Diet Soda and Belly Fat: A Growing Concern

A growing body of evidence is showing that it might not just be added sugar, but also artificial sweeteners, that are contributing to the rapidly rising rates of obesity and diabetes in America.

An important new long-term analysis1 of 375 seniors in Texas has shown a clear relationship between the number of diet sodas consumed on a daily basis and abdominal obesity – the belly fat that serves as the most obvious indicator of underlying metabolic syndrome and, with it, increased risk of diabetes and cardiovascular disease.

The study, which was conducted by researchers in the University of Texas Health Science Center in San Antonio, followed a group of Mexican-American and European-American seniors for an average of 9.4 years, with three follow-up visits during that time.

The study found that the increase in waist circumference (3.16 inches over 9 years) for participants who drank one or more diet sodas per day was nearly four times the increase that non-soda drinkers experienced (0.8 inches). Occasional diet soda consumers (0-1 sodas per day) fell about mid-way between those, with an average waist increase of 1.83 inches over the course of the study.

Interestingly, the authors found that diet soda drinkers were similar to those who don’t consume diet drinks with respect to age and sex, but had higher education levels and were more likely to live in the suburbs and to be of European descent, less likely to smoke and more likely to expend more energy during leisure times – all elements we would normally associate with greater health-promotion behavior.  Even so, diet soda drinkers had higher rates of obesity from the start of the study (45% obese) than non-drinkers (27.8%). The researchers adjusted for these differences in the study, but noted that these are precisely the people who are most likely to replace sugar-sweetened soda with diet drinks in an effort to lose weight.

These results are consistent with a growing body of research in both humans and animals, showing that frequent consumption of diet soda or artificial sweeteners is associated with greater body mass index (BMI), obesity and metabolic syndrome.

Why, precisely, that is happening is still unclear. Previous research2 had indicated that artificial sweeteners could be a major cause of both obesity and diabetes by changing the balance of bacteria in our guts, favoring the microbes that induce glucose intolerance (see previous SugarScience Alert). 

Regardless of the biological causes, this study raises concerns about the safety of drinking not just sugar-sweetened sodas, but also substituting diet sodas, especially for people already at risk for obesity, heart disease and diabetes.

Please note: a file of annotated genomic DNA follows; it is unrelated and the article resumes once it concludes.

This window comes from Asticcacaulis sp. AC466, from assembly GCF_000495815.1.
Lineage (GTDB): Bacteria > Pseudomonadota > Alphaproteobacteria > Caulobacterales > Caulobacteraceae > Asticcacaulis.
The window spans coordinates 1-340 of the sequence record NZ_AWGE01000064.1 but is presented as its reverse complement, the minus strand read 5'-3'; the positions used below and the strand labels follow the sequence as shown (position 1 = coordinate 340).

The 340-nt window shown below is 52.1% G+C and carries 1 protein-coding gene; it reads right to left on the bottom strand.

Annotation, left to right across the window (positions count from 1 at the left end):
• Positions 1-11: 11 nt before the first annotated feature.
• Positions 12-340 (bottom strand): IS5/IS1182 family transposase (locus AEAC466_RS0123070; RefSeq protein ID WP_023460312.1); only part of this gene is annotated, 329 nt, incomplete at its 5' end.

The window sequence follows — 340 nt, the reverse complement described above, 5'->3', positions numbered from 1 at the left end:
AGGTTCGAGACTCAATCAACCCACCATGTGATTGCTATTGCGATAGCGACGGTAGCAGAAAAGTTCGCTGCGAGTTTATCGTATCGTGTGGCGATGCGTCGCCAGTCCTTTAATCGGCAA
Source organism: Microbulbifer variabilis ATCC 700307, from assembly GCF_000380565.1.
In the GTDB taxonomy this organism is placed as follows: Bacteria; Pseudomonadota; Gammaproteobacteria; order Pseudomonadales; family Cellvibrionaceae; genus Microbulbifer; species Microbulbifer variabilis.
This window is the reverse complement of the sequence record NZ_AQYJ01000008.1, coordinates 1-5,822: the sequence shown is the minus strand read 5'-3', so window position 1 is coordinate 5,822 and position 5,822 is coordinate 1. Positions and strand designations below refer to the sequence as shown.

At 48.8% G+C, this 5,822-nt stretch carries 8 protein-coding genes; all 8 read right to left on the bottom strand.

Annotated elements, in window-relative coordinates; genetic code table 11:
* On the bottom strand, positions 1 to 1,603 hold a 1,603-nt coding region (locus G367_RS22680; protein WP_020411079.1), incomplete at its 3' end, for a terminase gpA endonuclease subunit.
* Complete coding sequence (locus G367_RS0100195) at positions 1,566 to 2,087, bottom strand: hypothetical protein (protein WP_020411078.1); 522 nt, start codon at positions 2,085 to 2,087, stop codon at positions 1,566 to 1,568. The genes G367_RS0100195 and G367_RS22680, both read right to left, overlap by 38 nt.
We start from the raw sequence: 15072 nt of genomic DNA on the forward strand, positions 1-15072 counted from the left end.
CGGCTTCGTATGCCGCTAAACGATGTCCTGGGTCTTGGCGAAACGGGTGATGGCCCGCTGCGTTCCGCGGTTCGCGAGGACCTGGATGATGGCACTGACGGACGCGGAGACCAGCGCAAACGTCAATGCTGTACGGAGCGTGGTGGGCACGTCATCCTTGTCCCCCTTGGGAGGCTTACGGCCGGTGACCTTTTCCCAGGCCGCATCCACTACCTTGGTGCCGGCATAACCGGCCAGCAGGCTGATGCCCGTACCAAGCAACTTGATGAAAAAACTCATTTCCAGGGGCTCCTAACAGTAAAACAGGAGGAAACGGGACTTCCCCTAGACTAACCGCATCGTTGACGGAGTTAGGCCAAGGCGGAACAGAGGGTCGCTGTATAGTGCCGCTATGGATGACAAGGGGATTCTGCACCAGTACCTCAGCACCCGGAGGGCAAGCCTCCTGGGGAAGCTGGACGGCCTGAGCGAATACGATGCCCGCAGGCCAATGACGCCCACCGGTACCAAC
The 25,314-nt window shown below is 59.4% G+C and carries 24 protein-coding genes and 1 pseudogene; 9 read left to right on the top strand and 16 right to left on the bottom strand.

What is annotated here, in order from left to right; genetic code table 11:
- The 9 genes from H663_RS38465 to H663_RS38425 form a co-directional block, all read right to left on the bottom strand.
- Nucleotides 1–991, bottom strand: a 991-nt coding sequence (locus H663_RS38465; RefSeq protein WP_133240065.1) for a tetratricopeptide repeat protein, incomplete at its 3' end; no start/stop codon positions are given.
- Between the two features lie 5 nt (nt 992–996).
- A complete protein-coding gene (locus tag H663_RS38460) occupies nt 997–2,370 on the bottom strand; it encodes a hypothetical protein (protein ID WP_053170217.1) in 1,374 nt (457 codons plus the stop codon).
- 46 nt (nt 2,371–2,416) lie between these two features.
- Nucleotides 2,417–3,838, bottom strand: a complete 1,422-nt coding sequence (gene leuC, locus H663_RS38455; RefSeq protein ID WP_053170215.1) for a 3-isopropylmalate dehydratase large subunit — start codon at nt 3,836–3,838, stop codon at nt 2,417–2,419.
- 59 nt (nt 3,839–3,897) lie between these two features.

• [1]Fowler, S.P., Williams, K., & Hazuda, H.P. (2015, March 17). Diet Soda Intake Is Associated with Long-Term Increases in Waist Circumference in a Biethnic Cohort of Older Adults: The San Antonio Longitudinal Study of Aging . J Am Geriatr Soc . doi:10.1111/jgs.13376. Retrieved from
  • [2]Suez, J., Korem, T., Zeevi, D., Zilberman-Schapira , G., Thaiss , C.A.., Maza , O., Israeli, D., Zmora, N., Gilad, S., Weinberger, A., Kuperman, Y., Harmelin, A., Kolodkin-Gal, I., Shapiro, H., Halpern, Z., Segal, E., & Elinav, E. (2014, October 9). Artificial sweeteners induce glucose intolerance by altering the gut microbiota. Nature (514), 181–186. doi:10.1038/nature13793. Retrieved from

Heart disease

A broad term for a group of chronic diseases of the heart, these diseases include problems with blood supply to heart muscle, problems with heart valves and the electrical system of the heart. Another term you will see used to mean the same thing is cardiovascular disease.

SugarScience Glossary

Metabolic syndrome

Also called Syndrome X is a group of body abnormalities that go along with increased risk of cardiovascular disease, type 2 diabetes and stroke. The definition of this syndrome varies a little worldwide.

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Added sugar

Any sugar added in preparation of foods, either at the table, in the kitchen or in the processing plant. This may include sucrose, high fructose corn syrup and others.

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Diabetes mellitus

Usually shortened to just diabetes. Sometimes called sugar diabetes. Look at Type 1 Diabetes and Type 2 Diabetes for more information

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Glucose is a sugar we eat. It is found in starch. It is the main fuel for our bodies. It is the sugar measured when we have a blood test to measure the blood sugar.

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One of the three major groups of nutrients we eat. Much of this website is related to problems associated with too much fat storage in the body. Each gram of fat produces 9 calories of energy if burned by the body as fuel. Fat can be stored in many places in the body. We generally think of fat as under the skin (subcutaneous), but the fat that may be most damaging to us is the fat stored in the liver and around the organs of the abdomen (intrahepatic and visceral or abdominal or intra-abdominal)

SugarScience Glossary

SugarScience is the authoritative source for evidence-based, scientific information about sugar and its impact on health.

Laura A. Schmidt, PhD, MSW, MPH

Laura A. Schmidt, PhD, MSW, MPH, is a professor in the UCSF School of Medicine. She has dedicated her career to intervening on the social determinants of health and to understanding how lifestyle risk factors, such as alcohol and poor diet, influence chronic disease and health inequality.

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